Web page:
1. Provide real-time translation and language support, facilitating communication among diverse attendees and summarizing meeting content for better tracking.
  2. Instantly synthesize diverse perspectives, fostering richer discussions, and assisting in brainstorming, idea generation, and collaborative decision-making.
  3. Monitor participant engagement, offering icebreakers or interventions based on detected emotions, and suggesting breaks as needed.
  4. Streamline group organization, forming teams based on shared interests or random allocation for effective collaboration.
  5. Enhance meeting visuals with tools like DALL-E, creating images or metaphors to effectively illustrate concepts.

After the meeting

Techniques for keeping participants engaging, looping in others,  sharing insights, testing ideas, and storytelling once the meeting has concluded. 

  1. Develop prototypes and generate ad campaigns with landing pages for Design Thinking feedback and quick A/B testing.
  2. Create 3D models for integration into Unity or VR environments.
  3. Evaluate meeting effectiveness, identifying areas for improvement and generating summary reports of outcomes.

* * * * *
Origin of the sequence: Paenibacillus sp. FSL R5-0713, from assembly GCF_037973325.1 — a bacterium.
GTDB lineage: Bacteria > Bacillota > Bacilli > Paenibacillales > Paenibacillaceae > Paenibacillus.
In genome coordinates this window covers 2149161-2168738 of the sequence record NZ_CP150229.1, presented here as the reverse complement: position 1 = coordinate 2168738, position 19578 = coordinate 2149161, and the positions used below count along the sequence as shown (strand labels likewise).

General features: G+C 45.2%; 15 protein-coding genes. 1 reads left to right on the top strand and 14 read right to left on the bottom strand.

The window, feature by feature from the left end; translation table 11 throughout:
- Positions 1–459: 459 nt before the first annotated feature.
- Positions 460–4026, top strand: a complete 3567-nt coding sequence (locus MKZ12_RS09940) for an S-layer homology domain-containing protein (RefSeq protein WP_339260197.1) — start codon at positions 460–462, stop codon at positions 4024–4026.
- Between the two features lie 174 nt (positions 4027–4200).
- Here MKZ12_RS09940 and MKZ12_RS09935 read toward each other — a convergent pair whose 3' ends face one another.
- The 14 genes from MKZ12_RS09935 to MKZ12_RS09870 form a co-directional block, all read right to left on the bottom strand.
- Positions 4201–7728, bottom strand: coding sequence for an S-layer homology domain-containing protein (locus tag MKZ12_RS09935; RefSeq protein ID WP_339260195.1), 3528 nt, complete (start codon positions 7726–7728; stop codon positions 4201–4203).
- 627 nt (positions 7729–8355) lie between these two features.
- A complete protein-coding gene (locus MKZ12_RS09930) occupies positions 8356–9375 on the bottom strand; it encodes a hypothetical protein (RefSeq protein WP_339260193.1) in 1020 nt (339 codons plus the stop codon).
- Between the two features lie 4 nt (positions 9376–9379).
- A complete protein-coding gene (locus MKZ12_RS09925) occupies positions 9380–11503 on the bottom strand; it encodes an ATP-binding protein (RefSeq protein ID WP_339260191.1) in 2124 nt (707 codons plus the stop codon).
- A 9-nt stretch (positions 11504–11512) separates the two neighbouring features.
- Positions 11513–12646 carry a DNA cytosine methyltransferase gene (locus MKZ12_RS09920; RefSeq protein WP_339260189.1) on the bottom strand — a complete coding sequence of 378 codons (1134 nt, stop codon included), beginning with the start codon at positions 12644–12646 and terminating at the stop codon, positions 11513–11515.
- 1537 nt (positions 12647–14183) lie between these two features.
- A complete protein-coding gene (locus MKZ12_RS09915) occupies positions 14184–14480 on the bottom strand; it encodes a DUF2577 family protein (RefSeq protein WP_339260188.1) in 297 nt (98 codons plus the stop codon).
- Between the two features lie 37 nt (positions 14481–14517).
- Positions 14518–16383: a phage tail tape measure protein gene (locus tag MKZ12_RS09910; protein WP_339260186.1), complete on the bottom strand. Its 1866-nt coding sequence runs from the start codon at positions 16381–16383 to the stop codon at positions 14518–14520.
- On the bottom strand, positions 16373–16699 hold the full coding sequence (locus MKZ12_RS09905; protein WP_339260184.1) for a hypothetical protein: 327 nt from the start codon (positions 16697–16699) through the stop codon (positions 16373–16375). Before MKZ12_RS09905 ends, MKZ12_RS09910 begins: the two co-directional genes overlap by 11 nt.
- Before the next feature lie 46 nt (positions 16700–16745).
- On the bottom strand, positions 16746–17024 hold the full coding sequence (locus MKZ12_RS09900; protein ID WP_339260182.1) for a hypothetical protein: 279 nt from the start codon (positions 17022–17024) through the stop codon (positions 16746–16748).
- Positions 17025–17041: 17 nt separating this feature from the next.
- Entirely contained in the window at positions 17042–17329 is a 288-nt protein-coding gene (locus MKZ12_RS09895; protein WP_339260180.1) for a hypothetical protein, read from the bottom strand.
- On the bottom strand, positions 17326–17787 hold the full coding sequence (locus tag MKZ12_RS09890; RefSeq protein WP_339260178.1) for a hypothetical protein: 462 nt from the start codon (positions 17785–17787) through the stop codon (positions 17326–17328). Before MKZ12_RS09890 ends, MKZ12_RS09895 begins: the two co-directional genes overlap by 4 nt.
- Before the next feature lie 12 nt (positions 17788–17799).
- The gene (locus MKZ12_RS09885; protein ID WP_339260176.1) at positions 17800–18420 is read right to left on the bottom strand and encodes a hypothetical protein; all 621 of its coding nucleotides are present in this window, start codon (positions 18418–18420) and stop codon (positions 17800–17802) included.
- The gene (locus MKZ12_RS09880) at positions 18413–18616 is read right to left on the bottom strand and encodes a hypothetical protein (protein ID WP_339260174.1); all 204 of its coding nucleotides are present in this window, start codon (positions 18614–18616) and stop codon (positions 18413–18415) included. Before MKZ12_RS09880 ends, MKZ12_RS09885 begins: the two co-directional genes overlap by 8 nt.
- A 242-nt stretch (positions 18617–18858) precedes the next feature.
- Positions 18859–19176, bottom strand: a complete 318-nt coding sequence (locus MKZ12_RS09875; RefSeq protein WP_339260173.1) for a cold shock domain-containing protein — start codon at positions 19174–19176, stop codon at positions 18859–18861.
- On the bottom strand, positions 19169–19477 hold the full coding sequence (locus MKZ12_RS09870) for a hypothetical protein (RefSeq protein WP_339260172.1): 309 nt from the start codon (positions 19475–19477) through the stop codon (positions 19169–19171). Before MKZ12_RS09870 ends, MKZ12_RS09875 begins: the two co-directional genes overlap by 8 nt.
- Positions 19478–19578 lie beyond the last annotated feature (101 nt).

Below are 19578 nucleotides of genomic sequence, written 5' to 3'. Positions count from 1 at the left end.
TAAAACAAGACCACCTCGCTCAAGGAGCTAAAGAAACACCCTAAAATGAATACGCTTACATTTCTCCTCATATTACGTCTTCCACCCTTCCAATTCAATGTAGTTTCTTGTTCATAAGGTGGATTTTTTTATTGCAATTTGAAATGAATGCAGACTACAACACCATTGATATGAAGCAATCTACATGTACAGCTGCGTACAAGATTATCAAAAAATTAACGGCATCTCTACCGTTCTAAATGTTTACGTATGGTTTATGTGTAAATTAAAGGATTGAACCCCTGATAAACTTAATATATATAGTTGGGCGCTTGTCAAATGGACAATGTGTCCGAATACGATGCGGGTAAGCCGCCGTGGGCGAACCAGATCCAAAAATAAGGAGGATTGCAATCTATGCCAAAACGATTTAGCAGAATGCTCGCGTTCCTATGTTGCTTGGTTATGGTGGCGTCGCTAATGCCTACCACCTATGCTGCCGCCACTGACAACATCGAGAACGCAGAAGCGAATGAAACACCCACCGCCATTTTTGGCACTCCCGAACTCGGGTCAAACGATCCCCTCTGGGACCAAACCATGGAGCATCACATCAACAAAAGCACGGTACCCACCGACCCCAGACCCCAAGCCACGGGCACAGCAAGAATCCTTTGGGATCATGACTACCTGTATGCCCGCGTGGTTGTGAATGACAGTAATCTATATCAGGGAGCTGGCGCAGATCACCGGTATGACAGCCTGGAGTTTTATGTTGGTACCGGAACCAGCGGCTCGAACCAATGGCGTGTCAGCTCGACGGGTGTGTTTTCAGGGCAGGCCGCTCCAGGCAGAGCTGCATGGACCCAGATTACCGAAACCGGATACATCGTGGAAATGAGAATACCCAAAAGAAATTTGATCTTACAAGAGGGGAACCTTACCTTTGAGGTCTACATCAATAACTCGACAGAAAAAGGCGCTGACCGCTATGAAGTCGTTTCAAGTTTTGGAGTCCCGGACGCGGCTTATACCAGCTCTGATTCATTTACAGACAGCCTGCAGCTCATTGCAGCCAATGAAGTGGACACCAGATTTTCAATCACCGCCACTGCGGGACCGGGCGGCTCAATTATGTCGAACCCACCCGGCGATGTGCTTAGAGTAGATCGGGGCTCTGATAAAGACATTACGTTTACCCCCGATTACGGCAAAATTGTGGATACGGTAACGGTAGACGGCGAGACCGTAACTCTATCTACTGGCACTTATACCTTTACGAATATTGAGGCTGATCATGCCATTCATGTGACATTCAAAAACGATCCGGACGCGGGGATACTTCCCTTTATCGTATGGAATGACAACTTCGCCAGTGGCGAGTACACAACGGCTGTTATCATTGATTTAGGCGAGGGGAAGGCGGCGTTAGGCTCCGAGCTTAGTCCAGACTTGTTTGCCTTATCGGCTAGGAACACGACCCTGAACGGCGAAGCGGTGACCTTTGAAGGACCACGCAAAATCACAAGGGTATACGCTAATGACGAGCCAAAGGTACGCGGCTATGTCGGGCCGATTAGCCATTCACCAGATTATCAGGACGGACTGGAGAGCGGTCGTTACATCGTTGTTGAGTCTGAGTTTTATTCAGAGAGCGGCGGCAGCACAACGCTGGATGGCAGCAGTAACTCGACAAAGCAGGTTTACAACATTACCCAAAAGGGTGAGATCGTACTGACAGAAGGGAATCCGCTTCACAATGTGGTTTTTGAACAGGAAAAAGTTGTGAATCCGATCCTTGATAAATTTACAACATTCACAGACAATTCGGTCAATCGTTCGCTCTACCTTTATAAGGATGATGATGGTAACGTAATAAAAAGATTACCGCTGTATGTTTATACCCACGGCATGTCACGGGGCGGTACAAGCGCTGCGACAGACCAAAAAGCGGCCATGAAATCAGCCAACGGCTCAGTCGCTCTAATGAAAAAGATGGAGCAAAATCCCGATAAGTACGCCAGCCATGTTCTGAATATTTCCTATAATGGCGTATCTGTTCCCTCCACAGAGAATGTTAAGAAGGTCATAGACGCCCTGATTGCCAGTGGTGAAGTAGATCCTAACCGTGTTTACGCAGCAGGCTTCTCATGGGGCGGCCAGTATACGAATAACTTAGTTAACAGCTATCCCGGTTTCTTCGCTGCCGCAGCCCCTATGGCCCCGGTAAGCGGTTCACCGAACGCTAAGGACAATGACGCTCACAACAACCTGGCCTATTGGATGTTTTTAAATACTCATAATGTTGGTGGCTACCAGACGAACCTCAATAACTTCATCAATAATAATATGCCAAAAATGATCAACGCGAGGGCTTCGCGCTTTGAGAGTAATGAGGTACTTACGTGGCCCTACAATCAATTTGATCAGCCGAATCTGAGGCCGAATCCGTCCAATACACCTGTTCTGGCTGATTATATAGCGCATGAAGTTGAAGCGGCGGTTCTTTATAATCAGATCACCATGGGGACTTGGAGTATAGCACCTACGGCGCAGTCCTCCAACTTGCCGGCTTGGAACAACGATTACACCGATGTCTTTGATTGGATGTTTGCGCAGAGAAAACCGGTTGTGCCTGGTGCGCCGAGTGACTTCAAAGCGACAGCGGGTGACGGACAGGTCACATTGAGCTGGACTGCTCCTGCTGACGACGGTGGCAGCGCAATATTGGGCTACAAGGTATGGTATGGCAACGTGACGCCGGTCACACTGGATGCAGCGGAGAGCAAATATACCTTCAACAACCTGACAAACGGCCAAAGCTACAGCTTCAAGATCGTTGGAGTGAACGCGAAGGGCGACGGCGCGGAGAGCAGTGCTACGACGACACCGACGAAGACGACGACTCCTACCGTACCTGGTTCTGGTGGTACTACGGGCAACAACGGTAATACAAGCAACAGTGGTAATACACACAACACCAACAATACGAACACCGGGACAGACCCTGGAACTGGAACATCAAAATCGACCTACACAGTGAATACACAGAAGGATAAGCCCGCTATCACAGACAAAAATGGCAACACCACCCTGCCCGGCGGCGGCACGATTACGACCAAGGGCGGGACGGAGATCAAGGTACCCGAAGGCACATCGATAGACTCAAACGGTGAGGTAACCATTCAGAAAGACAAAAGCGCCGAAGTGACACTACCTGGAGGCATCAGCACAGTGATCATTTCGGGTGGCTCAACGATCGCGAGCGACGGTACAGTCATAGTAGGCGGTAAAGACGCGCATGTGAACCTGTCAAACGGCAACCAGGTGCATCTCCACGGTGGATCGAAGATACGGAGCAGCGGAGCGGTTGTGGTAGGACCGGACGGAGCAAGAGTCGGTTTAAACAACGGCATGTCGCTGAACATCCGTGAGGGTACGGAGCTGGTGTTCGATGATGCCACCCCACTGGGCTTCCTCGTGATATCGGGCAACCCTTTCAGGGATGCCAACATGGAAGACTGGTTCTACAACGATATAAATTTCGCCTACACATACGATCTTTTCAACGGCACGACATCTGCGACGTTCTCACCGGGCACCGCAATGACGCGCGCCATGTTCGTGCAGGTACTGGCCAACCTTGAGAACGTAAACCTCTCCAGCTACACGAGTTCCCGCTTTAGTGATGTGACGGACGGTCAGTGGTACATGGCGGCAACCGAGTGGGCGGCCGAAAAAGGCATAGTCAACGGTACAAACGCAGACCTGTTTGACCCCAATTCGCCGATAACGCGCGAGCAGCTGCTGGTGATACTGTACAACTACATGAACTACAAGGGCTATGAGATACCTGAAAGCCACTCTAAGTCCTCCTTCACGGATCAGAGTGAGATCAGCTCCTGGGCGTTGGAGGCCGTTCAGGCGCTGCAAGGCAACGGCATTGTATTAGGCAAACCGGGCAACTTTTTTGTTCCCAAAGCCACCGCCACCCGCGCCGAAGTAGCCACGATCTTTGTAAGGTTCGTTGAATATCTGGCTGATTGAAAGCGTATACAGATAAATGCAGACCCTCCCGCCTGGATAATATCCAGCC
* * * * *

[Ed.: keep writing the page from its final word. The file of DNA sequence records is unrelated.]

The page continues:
4. Recommend next steps or action items in alignment with meeting objectives and results.
  5. Automatically schedule follow-up meetings, taking into account participant availability.

As exciting as these AI tools may be, attendees also recognized the importance of maintaining a human touch and being mindful of ethical considerations.

ChatGPT Prompt Aide


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The Human Factor in Facilitation

Ravit Yanay, one of the participants, eloquently expressed her concerns about the human factor in facilitation. She emphasized that the process of sorting through ideas and building consensus is essential for fostering cohesion, understanding, and empathy among participants. Ravit’s thoughts highlighted the need for facilitators to strike a balance between embracing AI tools and preserving the valuable human aspects of facilitation:

“My biggest issue is that as facilitators, we’re going to have to be smarter in what parts of the session we want to speed up with AI and in what areas we have added human value that requires the work to be done by the people in the room because it does something to their thinking.”

The Ethics and Concerns of AI in Facilitation

Attendees expressed diverse perspectives regarding AI. Some expressed concerns about losing the depth of thought and insight, a rise in laziness, loss of craft, and even theft or ownership of art and creative output. These concerns sparked important discussions about the ethical implications of integrating AI into the facilitation process.

To address these concerns, it is crucial for facilitators to carefully consider how and when to incorporate AI tools into their practice, always prioritizing the well-being and development of the people they serve.